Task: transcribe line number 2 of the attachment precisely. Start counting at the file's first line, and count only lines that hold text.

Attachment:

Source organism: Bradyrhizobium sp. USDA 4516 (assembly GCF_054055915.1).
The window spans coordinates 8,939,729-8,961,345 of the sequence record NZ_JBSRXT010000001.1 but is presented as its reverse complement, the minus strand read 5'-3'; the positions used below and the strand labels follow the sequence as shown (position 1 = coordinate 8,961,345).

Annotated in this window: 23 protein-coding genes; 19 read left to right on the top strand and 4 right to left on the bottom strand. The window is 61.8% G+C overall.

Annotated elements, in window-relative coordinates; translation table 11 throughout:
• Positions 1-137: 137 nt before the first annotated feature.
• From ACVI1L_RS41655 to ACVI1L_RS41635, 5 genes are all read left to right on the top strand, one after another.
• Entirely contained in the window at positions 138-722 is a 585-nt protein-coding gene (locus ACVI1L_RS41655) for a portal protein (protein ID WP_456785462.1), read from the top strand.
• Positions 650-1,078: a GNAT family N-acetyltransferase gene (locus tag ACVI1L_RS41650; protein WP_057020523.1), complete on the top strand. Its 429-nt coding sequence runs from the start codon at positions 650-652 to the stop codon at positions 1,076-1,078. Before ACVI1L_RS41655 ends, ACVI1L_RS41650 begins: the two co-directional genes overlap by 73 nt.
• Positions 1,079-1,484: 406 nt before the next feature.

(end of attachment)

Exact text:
The window spans coordinates 8,939,729-8,961,345 of the sequence record NZ_JBSRXT010000001.1 but is presented as its reverse complement, the minus strand read 5'-3'; the positions used below and the strand labels follow the sequence as shown (position 1 = coordinate 8,961,345).